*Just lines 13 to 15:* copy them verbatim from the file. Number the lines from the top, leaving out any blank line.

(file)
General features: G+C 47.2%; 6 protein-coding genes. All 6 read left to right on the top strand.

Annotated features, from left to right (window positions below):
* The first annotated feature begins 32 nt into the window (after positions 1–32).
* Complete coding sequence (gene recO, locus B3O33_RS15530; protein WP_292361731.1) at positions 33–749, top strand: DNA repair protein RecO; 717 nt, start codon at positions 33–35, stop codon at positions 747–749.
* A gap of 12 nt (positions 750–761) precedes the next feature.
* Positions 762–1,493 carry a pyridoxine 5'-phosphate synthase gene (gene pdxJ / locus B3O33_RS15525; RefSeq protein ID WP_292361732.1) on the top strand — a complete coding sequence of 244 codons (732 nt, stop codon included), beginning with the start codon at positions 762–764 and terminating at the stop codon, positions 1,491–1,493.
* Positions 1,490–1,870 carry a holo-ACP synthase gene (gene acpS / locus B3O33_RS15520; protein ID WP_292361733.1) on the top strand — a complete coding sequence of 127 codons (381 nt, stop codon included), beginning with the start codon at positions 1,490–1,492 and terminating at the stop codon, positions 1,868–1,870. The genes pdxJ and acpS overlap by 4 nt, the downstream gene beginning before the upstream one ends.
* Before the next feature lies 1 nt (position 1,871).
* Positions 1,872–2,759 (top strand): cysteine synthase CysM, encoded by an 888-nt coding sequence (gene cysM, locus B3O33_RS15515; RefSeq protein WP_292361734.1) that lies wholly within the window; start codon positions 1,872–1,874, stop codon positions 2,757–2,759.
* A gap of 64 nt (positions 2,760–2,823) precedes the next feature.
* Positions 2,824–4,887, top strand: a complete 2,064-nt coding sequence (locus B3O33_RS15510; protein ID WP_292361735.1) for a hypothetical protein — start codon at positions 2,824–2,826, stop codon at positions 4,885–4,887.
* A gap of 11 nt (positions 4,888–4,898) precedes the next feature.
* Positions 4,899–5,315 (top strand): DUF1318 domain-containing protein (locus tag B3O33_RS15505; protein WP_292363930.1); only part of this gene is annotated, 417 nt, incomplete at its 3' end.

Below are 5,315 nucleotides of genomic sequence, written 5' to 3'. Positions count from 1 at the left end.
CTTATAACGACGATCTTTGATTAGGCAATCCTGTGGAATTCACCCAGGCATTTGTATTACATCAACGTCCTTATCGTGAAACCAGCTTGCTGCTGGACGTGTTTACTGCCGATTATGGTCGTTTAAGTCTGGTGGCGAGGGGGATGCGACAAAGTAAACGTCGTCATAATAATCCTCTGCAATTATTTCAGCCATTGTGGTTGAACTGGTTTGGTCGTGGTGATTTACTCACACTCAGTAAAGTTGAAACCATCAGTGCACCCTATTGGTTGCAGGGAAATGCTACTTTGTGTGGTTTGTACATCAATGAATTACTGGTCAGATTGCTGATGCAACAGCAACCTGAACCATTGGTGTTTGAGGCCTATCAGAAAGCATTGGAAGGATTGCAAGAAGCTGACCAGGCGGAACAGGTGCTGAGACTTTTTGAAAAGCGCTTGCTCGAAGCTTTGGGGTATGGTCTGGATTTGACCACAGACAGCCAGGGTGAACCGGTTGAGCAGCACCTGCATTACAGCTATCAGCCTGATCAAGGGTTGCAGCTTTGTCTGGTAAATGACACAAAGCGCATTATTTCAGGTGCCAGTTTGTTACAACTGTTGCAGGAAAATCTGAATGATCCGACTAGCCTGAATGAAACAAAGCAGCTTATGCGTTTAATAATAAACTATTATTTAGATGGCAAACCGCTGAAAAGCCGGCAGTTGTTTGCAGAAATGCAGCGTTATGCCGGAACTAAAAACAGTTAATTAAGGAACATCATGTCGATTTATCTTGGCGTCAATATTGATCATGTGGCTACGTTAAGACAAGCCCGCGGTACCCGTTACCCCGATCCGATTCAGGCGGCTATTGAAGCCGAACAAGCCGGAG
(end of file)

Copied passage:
* Positions 4,899–5,315 (top strand): DUF1318 domain-containing protein (locus tag B3O33_RS15505; protein WP_292363930.1); only part of this gene is annotated, 417 nt, incomplete at its 3' end.

Below are 5,315 nucleotides of genomic sequence, written 5' to 3'. Positions count from 1 at the left end.
CTTATAACGACGATCTTTGATTAGGCAATCCTGTGGAATTCACCCAGGCATTTGTATTACATCAACGTCCTTATCGTGAAACCAGCTTGCTGCTGGACGTGTTTACTGCCGATTATGGTCGTTTAAGTCTGGTGGCGAGGGGGATGCGACAAAGTAAACGTCGTCATAATAATCCTCTGCAATTATTTCAGCCATTGTGGTTGAACTGGTTTGGTCGTGGTGATTTACTCACACTCAGTAAAGTTGAAACCATCAGTGCACCCTATTGGTTGCAGGGAAATGCTACTTTGTGTGGTTTGTACATCAATGAATTACTGGTCAGATTGCTGATGCAACAGCAACCTGAACCATTGGTGTTTGAGGCCTATCAGAAAGCATTGGAAGGATTGCAAGAAGCTGACCAGGCGGAACAGGTGCTGAGACTTTTTGAAAAGCGCTTGCTCGAAGCTTTGGGGTATGGTCTGGATTTGACCACAGACAGCCAGGGTGAACCGGTTGAGCAGCACCTGCATTACAGCTATCAGCCTGATCAAGGGTTGCAGCTTTGTCTGGTAAATGACACAAAGCGCATTATTTCAGGTGCCAGTTTGTTACAACTGTTGCAGGAAAATCTGAATGATCCGACTAGCCTGAATGAAACAAAGCAGCTTATGCGTTTAATAATAAACTATTATTTAGATGGCAAACCGCTGAAAAGCCGGCAGTTGTTTGCAGAAATGCAGCGTTATGCCGGAACTAAAAACAGTTAATTAAGGAACATCATGTCGATTTATCTTGGCGTCAATATTGATCATGTGGCTACGTTAAGACAAGCCCGCGGTACCCGTTACCCCGATCCGATTCAGGCGGCTATTGAAGCCGAACAAGCCGGAG